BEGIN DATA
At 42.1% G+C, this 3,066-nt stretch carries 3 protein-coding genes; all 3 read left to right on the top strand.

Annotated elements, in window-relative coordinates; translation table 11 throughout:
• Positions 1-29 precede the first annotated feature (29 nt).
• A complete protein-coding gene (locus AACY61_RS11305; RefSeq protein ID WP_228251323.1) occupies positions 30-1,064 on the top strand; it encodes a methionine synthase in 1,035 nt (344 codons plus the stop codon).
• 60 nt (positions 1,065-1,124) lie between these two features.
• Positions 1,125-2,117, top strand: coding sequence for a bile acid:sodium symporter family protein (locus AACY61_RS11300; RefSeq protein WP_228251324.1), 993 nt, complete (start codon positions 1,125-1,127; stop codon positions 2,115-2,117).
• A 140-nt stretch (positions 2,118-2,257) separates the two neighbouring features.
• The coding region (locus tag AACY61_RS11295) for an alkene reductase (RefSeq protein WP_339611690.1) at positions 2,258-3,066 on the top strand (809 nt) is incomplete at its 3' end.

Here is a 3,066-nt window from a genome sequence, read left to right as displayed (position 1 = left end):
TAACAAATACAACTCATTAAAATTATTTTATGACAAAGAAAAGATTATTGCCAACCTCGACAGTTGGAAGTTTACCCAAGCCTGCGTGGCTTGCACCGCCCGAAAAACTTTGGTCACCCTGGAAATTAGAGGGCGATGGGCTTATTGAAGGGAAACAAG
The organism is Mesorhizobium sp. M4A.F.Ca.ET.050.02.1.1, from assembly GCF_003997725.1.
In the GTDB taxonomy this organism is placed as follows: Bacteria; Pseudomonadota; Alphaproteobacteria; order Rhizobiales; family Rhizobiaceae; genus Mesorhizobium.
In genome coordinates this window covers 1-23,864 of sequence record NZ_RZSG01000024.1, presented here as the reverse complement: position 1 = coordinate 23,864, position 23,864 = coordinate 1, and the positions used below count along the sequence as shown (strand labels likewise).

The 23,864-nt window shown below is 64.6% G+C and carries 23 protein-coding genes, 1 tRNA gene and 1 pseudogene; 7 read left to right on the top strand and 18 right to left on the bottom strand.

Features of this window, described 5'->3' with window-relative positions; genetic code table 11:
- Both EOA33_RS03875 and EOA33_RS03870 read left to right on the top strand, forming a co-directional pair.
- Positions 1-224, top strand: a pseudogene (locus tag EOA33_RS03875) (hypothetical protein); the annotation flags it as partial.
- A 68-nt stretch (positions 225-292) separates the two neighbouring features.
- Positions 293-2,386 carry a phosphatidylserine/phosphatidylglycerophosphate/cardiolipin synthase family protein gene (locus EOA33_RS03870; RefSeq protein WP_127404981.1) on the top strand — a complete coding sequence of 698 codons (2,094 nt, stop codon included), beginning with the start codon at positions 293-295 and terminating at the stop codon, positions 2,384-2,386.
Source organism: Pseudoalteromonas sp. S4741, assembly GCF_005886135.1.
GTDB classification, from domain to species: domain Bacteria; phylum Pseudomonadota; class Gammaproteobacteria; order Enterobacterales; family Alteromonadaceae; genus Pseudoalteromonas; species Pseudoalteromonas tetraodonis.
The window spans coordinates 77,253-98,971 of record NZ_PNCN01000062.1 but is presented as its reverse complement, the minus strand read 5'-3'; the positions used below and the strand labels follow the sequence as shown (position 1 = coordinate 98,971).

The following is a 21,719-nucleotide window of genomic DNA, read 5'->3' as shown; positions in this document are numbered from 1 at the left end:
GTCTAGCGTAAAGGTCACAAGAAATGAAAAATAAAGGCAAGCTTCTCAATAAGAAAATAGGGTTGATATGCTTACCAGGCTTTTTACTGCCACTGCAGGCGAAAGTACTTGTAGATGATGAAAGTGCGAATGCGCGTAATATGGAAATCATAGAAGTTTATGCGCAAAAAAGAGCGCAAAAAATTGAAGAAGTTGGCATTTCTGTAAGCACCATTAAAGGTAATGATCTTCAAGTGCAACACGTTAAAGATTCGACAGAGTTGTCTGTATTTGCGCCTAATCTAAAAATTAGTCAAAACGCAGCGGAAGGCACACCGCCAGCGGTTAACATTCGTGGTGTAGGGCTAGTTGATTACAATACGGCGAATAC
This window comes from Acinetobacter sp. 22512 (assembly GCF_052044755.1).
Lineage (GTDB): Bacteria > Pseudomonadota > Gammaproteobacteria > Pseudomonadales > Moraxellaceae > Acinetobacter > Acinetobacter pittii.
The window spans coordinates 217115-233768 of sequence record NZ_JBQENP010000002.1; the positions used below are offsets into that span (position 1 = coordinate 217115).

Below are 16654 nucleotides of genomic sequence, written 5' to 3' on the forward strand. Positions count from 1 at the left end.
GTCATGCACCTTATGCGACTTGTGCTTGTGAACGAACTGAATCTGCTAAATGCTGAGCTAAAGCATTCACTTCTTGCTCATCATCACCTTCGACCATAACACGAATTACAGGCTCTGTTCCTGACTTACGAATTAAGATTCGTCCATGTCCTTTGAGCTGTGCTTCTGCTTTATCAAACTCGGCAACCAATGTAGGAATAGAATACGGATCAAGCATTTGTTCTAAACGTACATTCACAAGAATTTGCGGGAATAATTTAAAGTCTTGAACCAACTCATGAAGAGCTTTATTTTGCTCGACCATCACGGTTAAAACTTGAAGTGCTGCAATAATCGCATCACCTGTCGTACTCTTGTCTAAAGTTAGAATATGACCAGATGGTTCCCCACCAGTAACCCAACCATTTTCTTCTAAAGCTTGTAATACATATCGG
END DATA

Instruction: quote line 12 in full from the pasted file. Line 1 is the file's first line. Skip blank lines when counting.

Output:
In the GTDB taxonomy this organism is placed as follows: Bacteria; Pseudomonadota; Alphaproteobacteria; order Rhizobiales; family Rhizobiaceae; genus Mesorhizobium.